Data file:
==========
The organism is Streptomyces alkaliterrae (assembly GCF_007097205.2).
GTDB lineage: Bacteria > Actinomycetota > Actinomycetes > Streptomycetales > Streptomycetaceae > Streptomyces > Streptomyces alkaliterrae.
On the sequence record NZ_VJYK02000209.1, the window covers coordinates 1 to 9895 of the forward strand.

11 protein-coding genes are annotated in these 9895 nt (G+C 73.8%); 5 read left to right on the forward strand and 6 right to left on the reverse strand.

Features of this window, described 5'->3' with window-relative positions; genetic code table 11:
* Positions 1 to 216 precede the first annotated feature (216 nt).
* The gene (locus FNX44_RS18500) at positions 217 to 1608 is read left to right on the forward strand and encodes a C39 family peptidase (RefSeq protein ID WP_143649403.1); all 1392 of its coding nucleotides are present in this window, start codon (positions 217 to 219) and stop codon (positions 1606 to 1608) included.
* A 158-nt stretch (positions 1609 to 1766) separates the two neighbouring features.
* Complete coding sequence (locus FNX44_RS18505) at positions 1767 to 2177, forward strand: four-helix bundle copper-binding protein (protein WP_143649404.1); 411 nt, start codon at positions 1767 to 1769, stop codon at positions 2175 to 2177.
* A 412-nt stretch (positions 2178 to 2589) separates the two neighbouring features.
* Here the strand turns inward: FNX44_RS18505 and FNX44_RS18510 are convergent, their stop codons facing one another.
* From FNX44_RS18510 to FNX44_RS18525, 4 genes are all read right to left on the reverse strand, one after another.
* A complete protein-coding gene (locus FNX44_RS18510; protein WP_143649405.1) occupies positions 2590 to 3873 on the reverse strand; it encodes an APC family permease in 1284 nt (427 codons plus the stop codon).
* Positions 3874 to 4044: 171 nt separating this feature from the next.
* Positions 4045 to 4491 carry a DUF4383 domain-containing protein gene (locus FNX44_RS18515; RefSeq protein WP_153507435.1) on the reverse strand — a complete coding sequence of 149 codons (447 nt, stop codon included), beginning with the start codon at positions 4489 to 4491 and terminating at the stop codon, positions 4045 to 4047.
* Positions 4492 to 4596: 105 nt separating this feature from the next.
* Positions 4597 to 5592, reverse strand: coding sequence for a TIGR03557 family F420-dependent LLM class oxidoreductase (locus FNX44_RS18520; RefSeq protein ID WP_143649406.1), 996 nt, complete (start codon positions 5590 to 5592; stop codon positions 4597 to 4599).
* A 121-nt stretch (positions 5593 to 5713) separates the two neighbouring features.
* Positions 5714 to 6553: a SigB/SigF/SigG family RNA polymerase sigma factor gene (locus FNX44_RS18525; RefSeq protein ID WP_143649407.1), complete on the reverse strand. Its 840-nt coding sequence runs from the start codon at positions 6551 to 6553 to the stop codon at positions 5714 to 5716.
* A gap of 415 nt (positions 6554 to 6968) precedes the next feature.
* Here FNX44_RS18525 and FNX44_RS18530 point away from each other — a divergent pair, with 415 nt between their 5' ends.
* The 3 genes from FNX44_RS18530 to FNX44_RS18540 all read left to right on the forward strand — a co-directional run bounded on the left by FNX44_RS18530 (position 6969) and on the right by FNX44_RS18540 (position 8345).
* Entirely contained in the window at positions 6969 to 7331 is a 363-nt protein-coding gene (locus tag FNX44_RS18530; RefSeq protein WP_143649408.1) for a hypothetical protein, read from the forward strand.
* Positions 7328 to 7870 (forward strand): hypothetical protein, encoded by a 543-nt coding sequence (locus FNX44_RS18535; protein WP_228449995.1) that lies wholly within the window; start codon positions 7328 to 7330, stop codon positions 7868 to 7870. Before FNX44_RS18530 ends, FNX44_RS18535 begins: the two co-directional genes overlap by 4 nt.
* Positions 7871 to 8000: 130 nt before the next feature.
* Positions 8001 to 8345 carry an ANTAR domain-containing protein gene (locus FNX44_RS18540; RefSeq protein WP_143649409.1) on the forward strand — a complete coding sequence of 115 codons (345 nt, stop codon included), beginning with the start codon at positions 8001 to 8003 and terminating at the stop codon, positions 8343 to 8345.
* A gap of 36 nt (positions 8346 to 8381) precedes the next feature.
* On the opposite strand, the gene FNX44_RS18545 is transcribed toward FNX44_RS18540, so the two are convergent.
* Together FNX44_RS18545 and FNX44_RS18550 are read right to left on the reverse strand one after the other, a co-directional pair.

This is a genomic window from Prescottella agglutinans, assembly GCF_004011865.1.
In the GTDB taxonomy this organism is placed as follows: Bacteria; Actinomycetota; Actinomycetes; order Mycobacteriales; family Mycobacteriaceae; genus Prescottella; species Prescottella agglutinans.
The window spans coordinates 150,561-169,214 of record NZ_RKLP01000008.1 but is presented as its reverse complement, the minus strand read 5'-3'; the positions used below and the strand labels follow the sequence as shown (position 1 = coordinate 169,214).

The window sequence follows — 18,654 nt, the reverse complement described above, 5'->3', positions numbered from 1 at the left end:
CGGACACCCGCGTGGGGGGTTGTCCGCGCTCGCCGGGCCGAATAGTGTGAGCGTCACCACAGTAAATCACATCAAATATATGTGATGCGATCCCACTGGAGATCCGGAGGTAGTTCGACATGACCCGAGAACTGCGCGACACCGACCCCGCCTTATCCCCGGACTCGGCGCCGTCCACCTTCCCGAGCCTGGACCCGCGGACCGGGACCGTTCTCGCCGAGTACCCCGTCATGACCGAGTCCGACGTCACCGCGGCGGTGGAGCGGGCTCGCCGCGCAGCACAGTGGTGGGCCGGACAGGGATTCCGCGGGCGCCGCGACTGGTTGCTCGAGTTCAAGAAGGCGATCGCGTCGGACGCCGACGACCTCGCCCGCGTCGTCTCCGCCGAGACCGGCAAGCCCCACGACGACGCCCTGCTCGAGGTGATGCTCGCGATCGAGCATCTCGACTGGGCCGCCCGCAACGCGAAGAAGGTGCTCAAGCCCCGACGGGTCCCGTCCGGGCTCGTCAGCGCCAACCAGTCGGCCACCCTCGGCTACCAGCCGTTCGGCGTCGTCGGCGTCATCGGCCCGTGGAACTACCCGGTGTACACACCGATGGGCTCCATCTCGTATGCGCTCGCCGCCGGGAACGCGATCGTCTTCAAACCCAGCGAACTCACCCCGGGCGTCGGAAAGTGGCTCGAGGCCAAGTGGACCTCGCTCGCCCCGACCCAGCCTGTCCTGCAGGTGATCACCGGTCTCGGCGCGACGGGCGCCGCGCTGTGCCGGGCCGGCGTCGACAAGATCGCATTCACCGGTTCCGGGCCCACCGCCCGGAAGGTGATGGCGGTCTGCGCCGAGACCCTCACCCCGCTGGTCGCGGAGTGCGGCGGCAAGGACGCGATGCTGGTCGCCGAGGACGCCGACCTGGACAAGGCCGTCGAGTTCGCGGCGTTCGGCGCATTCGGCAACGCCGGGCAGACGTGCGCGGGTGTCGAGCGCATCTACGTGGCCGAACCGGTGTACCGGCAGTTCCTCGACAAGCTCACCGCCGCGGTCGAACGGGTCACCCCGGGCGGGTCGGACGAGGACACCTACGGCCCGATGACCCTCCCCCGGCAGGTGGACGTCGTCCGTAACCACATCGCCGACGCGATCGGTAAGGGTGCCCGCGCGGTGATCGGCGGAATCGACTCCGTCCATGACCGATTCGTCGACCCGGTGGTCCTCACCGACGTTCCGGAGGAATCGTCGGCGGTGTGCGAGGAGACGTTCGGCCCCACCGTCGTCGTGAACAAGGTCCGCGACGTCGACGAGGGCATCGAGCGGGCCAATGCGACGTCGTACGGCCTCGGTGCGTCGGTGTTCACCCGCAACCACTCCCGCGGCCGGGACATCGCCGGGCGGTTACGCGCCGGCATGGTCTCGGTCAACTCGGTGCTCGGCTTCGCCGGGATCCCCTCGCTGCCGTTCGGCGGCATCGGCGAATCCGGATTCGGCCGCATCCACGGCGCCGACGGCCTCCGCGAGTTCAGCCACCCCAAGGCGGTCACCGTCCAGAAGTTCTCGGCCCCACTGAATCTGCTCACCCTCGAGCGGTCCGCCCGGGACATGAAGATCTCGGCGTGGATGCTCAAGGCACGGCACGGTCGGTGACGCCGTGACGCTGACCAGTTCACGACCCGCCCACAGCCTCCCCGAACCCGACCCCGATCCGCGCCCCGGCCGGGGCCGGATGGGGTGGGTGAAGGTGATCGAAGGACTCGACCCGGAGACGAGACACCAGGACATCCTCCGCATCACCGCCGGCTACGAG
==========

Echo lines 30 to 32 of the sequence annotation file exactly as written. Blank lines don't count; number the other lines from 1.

This is a genomic window from Prescottella agglutinans, assembly GCF_004011865.1.
In the GTDB taxonomy this organism is placed as follows: Bacteria; Actinomycetota; Actinomycetes; order Mycobacteriales; family Mycobacteriaceae; genus Prescottella; species Prescottella agglutinans.
The window spans coordinates 150,561-169,214 of record NZ_RKLP01000008.1 but is presented as its reverse complement, the minus strand read 5'-3'; the positions used below and the strand labels follow the sequence as shown (position 1 = coordinate 169,214).